Consumer spending doesn't grow the economy. Consumer savings allocates capital to more efficient locations.
What of it? A car doesn't go anywhere without gas. You said yourself that consumer spending drives the economy, but if consumer spending is curtailed (unemployment, people paying down debt), how does capital get efficiently allocated?
Bottom line is all your analysis is tied to that Keynesian concept. At this point you and I are going in circles, you keep stating theories as facts then discounting theories as theories.
Where exactly does my analysis fall apart? It's based on observations that are well-grounded. For example:
- Demand is depressed. My favorite indicator are the business surveys that back up this idea; lack of sales has overtaken even the perennial "I am taxed too much" complaint.
- Excess capacity. We have nearly 8% unemployment. More if you count the part-timers.
- Debt overhang. Look at any household debt chart and see the massive climb as we approach 2008. It is slowly coming down, as people pay down debt.
- Lack of savings. Look at any chart you care to. Savings as a percentage of disposable income has been on a basically steady decline since the 80's, It spiked up during the "oh my god we're all going to die" phase of the financial crisis.
- Significant inflation is not happening. Even if you don't trust the government statistics, it's impossible to hide inflation since prices are public. Non-government organizations are supporting the official statistics. Food and oil prices are a false indicator.
Maybe this means that reality has a Keynesian bias, but I'm following the bread crumbs here. The idea of debt deflation, as I said, is not even Keynesian: that's Irving Fisher, the guy who lost his pants in the Crash of '29. For better or for worse, it appears that he still had a point.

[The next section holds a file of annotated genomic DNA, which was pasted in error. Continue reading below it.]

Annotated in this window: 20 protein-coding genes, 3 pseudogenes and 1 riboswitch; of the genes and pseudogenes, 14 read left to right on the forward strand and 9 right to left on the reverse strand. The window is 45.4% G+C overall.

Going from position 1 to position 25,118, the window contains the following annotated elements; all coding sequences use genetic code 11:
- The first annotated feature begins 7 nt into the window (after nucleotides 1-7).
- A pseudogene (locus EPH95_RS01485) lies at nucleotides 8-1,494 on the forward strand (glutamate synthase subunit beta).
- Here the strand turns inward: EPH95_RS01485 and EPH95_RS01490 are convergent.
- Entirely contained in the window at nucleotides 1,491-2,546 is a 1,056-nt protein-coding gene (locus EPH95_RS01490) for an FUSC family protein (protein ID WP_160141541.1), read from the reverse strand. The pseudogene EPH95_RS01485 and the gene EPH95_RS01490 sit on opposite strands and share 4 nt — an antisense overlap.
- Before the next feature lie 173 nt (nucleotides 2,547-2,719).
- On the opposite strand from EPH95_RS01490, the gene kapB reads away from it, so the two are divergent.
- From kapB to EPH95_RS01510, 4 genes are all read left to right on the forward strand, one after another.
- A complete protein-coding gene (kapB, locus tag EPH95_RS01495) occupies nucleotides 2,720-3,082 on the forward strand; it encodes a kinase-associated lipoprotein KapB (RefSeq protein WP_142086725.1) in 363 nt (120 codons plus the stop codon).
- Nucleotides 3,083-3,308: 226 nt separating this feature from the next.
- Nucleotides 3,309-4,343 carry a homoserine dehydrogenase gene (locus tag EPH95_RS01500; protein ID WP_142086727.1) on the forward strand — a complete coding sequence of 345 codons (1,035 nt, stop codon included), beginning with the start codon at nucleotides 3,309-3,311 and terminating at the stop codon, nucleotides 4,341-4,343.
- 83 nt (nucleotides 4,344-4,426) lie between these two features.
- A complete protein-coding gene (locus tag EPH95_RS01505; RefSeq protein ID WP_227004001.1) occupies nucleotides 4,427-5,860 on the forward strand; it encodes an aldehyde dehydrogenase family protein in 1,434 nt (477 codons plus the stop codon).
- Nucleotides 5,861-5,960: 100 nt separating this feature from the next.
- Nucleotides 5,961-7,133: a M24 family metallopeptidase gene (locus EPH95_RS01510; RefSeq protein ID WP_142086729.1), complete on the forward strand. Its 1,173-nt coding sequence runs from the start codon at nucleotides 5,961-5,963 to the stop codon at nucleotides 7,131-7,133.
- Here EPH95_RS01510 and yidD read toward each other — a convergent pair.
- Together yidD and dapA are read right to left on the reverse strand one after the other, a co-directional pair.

But - we do know what was tried failed to help.
This is the notion that I'd dispute. How does one "know" that it didn't help?
I believe the money printing will eventually trigger serious inflation as an additional cost.
It has been four years since TARP, and the start of the Fed's extraordinary interventions. We've not had runaway inflation yet. Is there some threshold of time passed, upon which it's reasonable to come to the conclusion that increasing the monetary supply does NOT necessarily cause inflation?
We appear to be right in the midst of a pretty good experiment, don't we? If inflation never materializes, and the Fed destroys the excess money once the economy recovers, does this mean that the argument can be settled forever?
Regardless of those first two points, the bailouts enshrine the concept of too big to fail meaning one of these things:
1. the gov't needs to abolish large scale financial institutions (consumers lose b/c they cannot reap economy of scale advantages)
2. the gov't is implicitly backing too big to fail companies like GSE, so we'll get more of it.
I don't agree that someone can look at what happened here, and come to the conclusion that a government takeover of their institution is a good backstop plan. Gov't response was scatter-shot (some died, some lived), and politicians (channeling the taxpayer) demanded all sorts of restrictions and strings attached (for things like compensation), such that everyone and their uncle wanted out as soon as possible.
That seems like a fairly good deterrent to me.